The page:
Libre OS USB: An On-the-Go System that Runs from a Flash Drive

This is a sponsored article and was made possible by Libre OS USB. The actual contents and opinions are the sole views of the author who maintains editorial independence, even when a post is sponsored.

Looking for a portable operating system that is small, lightweight, customizable, and functional? If you’re already a Linux user or someone willing to learn, you’ll love Libre OS USB. This system is based on the latest version of Ubuntu; it comes pre-installed with everything you need to get up and running with it in minutes.

The creator (who lives in France) has a crowdfunding campaign on Kickstarter to help keep up with the development and maintenance of the project. He also wants to create a friendly community around it. Additionally, you’ll be able to get it shipped to you on a flash drive, no matter what part of the world you live in, just by pledging a small amount.

Essentially, Libre OS USB is an entire computer on a flash drive that allows you to take everything with you such as your favorite programs and important documents. You can boot it up using any 64-bit PC (supports Legacy and UEFI Secure Boot).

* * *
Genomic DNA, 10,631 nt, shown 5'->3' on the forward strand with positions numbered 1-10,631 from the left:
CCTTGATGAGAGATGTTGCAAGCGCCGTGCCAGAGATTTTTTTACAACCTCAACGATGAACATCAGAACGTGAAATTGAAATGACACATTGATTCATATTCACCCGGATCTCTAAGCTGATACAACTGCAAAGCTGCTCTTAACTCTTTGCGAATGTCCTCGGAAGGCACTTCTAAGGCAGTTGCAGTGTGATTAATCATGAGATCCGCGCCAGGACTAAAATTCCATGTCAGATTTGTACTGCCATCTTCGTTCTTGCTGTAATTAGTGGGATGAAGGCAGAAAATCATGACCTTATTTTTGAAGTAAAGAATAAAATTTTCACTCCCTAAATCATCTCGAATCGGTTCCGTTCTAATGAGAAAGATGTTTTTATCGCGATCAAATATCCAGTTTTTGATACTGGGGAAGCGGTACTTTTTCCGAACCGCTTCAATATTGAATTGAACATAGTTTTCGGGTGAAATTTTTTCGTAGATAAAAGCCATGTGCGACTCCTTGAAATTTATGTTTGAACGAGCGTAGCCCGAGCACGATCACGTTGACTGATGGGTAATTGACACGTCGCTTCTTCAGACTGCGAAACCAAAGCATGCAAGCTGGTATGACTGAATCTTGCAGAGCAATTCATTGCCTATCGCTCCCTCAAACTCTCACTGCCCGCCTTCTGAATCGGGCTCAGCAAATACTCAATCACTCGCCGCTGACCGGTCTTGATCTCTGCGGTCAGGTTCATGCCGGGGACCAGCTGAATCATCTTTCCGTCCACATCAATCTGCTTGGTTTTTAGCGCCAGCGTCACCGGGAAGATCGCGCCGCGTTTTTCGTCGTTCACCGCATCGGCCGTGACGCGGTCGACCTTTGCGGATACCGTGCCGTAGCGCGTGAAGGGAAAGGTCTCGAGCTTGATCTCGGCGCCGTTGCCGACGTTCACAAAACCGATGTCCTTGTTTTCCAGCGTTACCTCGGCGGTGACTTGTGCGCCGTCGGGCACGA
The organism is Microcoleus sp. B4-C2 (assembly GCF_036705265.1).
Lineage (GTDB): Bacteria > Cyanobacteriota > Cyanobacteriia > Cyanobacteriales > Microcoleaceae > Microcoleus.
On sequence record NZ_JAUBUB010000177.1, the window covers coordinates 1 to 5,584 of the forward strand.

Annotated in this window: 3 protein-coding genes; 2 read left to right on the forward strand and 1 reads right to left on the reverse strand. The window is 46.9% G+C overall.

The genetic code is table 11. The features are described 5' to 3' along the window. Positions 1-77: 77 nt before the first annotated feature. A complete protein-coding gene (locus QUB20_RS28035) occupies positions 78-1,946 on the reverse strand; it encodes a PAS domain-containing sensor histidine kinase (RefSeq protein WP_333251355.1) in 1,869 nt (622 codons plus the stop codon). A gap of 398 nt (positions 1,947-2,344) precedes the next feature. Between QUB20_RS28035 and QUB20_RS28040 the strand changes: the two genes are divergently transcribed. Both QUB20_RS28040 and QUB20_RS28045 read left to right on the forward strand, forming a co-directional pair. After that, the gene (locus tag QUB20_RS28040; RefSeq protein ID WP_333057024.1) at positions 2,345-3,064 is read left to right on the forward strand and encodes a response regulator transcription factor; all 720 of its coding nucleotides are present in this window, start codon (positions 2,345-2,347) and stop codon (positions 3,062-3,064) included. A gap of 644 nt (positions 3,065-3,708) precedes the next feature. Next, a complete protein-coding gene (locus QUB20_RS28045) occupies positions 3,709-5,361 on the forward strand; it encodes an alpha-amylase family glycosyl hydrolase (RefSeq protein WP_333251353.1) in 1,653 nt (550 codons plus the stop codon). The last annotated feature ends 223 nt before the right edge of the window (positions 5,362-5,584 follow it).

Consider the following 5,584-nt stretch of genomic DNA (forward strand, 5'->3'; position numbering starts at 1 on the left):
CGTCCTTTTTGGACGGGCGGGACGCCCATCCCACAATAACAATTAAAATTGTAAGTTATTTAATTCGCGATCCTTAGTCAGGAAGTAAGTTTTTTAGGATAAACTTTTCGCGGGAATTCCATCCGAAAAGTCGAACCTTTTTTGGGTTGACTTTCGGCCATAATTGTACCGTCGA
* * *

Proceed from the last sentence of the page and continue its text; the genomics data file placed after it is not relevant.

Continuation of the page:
Libre OS USB comes with 3 partitions, one in FAT32 for UEFI compatibility which contains the system in a squashfs file and also a persistency file; both are limited to 4GB due to FAT32 file size limitation.

Due to this, there is a second “HOME” partition in EXT4 that can use as much space as available for the user’s personal folder. There is a “hidden” partition at the end of the disk image that prevents bad copies because not all USB keys have the same size.

The video above will give you a quick intro before diving into its features and how it works below.

As mentioned above, this is a crowdfunded project. The campaign consists of three pledge levels. The lowest pledge is a gesture of encouragement and does not include a flash drive. However, as long as the project is successful and reaches its goal, the system will be available for free download (which you’ll then have to get onto a flash drive yourself).

libre-os-usb-back-project

The higher levels are rewarded with a 16GB or 32GB flash drive sent directly with Libre OS USB installed on it. With all levels you’ll also have access to a forum, important information, and updates.

I received the IMG (.img) file which then needed to be copied/cloned to a flash drive. However, after going through the process, I couldn’t get my USB to boot, so I had to come back to this step and convert the IMG file to an ISO using the dd command-line utility.